CMS’ proposed rule would improve price transparency and competition in the Medicare Part D program, thereby reducing out-of-pocket costs for the nearly 2 million Part D beneficiaries in Ohio. The rule would require Part D plans and their PBMs to apply all discounts they receive at the point of sale so that those paying for drugs at the pharmacy counter can benefit from those discounts. This policy is estimated to reduce prescription drug costs for Part D beneficiaries by $21.3 billion over the next 10 years.

In some cases, fees from PBMs can be so high that small pharmacies can go out of business. A recent report shows that DIR fees total $11.2 billion a year – up from $200 million in 2013 – and, according to Ernest Boyd, the Executive Director of the Ohio Pharmacists Association, over the last two years, 250 independent pharmacies in Ohio have closed. In today’s letter, the senators also encourage the Biden Administration to take additional steps to ensure the comprehensive reform and transparency requirements necessary to address any remaining anticompetitive tactics employed by supply chain middlemen that could threaten beneficiary access to care in the future.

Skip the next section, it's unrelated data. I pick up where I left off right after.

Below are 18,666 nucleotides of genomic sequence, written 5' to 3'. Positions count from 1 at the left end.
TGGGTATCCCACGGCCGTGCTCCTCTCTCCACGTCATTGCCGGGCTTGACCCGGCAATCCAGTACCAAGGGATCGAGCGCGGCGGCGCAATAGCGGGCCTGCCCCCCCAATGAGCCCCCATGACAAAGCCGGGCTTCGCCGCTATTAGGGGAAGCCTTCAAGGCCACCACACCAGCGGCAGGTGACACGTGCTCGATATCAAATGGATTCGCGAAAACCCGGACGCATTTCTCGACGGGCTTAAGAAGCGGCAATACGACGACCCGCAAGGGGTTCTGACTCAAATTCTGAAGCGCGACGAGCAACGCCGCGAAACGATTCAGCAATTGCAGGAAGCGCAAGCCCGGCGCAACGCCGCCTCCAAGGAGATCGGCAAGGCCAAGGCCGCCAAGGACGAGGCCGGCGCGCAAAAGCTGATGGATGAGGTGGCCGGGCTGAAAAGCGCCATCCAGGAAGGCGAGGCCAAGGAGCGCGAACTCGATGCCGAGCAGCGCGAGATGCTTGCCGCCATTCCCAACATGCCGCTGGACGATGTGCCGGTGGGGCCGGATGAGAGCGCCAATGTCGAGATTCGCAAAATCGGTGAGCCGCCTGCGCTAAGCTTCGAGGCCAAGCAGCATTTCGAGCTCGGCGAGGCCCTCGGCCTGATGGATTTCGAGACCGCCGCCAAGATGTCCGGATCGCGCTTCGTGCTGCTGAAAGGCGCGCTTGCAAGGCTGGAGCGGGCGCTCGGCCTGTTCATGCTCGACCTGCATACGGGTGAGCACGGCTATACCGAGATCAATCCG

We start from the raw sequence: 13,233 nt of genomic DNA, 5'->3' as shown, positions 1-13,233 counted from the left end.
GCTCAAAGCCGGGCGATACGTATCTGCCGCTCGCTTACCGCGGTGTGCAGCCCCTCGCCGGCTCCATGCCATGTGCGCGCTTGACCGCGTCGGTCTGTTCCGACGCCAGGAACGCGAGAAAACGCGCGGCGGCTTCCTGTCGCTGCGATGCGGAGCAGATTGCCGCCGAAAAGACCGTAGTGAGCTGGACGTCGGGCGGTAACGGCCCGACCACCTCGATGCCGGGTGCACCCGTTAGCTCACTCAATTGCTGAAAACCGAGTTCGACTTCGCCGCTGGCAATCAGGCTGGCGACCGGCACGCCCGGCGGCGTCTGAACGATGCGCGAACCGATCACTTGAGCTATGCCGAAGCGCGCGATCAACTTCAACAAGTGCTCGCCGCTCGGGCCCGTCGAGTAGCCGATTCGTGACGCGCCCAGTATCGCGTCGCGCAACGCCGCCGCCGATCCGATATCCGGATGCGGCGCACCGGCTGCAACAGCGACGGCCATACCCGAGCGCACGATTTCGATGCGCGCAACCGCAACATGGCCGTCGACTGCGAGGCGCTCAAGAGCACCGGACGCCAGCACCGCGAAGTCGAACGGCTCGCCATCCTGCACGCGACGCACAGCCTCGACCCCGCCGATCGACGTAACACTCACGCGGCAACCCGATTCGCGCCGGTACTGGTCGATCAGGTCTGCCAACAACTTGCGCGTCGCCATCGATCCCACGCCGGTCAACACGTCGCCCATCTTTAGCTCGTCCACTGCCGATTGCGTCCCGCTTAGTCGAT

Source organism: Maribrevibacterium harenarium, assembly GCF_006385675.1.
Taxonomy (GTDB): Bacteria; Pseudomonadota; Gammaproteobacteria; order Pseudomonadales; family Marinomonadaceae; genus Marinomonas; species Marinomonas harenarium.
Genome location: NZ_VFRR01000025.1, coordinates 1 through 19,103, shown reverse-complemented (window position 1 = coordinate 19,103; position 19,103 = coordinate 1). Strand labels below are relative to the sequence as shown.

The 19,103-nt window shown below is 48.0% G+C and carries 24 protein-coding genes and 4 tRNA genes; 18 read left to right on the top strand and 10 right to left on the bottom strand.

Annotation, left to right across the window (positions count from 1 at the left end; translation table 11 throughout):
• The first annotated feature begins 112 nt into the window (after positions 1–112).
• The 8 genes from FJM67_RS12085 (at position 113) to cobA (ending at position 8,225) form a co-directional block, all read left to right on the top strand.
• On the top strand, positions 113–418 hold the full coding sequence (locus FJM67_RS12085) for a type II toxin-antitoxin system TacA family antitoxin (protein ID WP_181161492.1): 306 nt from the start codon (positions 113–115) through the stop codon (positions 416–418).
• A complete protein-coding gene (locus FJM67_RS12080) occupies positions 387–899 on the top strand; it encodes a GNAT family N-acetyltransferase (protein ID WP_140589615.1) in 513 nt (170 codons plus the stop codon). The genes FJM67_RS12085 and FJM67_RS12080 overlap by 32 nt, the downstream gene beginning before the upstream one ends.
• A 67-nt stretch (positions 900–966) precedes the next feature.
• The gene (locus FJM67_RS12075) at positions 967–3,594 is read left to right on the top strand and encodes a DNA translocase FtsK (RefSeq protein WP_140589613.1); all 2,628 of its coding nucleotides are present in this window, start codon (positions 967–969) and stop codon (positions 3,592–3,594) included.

In October, the senators sent a letter urging CMS to either work with Congress to eliminate DIR fees to help lower prescription drug prices for Medicare Part D beneficiaries or take administrative action to address the problem. CMS committed to taking action in its response to the Senators’ letter, and the proposed rule released on January 6, 2021 represents its formal proposal to address this issue. OMB is now reviewing the CMS proposed rule.

The full text of the letter is available here and below.

The Honorable Shalanda Young
Director, Office of Management and Budget
725 17th Street NW
Washington, DC 20503

Dear Director Young: